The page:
Rail bosses: Take a break

02. 27NEWS“Take a break” and “work from home” are among the WA public transport authority’s helpful suggestions for commuters as it temporarily shuts down train lines so it can sink them below ground.

The entire Fremantle line will shut from July 12–17 and again July 31 to August 4. Bits of Midland, Joondalup, Armadale and Thornlie will also be down for days.

The shutdown includes the July 14 derby weekend where 43,500 people will pack Subi Oval for the Eagles v Dockers game.

The PTA’s shutdown FAQ says “the scheduling is very tight” and it was “the only time the work could be completed”. Punters will be shuttled around on replacement buses.

Dockers fan and Keep Freo in Freo convenor Chris Lewis says shutting down train lines during big events is bad practice.

“In London last week we had Wimbledon tennis and Glastonbury Rock Festival on, and without suburban trains those events just couldn’t happen,” he texted from Amsterdam.

“While the rest of the world makes user-convenience the top priority, Transperth continues its long-standing approach of doing what it wants when it wants.

“It comes across as not giving a damn about what its customers want and treating local councils where their train and bus lines run with absolute disdain.”

He warns that more than 30 years ago transport professor Peter Newman organised a 120,000 signature petition from the Friends of the Railways when the Sir Charles Court-led government closed the Fremantle rail line in 1979. He says it “brought down the government” and “it can happen again”.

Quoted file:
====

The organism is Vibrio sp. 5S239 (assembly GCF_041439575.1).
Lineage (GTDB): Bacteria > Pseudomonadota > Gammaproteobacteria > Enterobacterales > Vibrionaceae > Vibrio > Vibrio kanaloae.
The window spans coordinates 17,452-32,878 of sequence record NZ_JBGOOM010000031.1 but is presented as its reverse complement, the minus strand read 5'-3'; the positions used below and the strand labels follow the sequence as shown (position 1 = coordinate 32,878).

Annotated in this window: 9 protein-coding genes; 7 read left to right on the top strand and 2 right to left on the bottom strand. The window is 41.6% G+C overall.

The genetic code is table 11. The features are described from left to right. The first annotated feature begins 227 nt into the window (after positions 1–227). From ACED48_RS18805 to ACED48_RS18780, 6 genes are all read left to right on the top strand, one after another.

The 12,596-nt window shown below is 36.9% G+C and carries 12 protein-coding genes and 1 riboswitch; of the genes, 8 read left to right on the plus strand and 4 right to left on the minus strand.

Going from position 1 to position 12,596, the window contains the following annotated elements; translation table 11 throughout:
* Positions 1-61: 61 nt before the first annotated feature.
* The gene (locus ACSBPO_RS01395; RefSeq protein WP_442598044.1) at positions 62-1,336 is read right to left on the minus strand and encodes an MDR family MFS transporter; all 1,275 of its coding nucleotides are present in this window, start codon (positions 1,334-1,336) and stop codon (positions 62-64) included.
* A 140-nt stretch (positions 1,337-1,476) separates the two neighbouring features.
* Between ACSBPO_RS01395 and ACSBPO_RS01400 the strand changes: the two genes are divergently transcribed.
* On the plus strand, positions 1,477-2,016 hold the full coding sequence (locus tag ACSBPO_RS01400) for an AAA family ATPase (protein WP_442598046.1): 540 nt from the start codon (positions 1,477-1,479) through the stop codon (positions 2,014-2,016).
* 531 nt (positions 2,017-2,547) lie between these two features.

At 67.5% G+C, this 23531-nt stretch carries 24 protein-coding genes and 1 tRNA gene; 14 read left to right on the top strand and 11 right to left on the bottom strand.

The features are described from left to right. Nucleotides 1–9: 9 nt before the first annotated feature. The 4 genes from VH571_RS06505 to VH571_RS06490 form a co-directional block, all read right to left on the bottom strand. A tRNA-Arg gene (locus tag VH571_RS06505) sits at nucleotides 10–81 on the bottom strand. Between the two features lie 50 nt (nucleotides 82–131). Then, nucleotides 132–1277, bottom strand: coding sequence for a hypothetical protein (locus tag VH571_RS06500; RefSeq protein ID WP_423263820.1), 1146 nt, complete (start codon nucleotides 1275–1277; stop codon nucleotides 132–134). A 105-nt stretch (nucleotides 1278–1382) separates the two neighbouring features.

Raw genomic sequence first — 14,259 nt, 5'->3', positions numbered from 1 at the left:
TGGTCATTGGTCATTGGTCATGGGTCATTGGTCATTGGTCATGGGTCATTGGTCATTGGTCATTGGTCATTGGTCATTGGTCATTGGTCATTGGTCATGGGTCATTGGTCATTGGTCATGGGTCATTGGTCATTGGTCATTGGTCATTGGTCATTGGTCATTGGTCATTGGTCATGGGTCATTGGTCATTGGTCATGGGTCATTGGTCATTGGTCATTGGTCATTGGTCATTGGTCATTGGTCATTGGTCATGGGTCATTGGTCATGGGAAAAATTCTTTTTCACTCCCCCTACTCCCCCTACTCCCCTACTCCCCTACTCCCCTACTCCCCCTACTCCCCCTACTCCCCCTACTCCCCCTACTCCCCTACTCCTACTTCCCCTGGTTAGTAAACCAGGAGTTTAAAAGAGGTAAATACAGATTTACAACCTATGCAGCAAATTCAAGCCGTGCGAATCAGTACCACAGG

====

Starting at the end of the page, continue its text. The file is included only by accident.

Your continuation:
The line was re-opened by Brian Burke in 1983.

This year, annual patronage on Perth’s trains is set to reach 150 million—a record that far surpasses anything envisaged by anti-rail “transport experts” who’d cautioned the Burke and Gallop governments against extending rail to the northern suburbs and to Mandurah.

Fremantle deputy mayor and Dockers fan Josh Wilson says, “too often we see the train service to Fremantle interrupted without much warning or thought given to the social and economic impact.

“Surely it’s not that hard to consult better on the timing of these interruptions. Or is it a cunning Eagles conspiracy?”

Along with holidays and working from home the PTA suggests workers try to stagger starting times, cycle, walk or car-pool.

Replacement buses will run alongside the railway lines, but commuters are warned to add 45 minutes to planned journey times.


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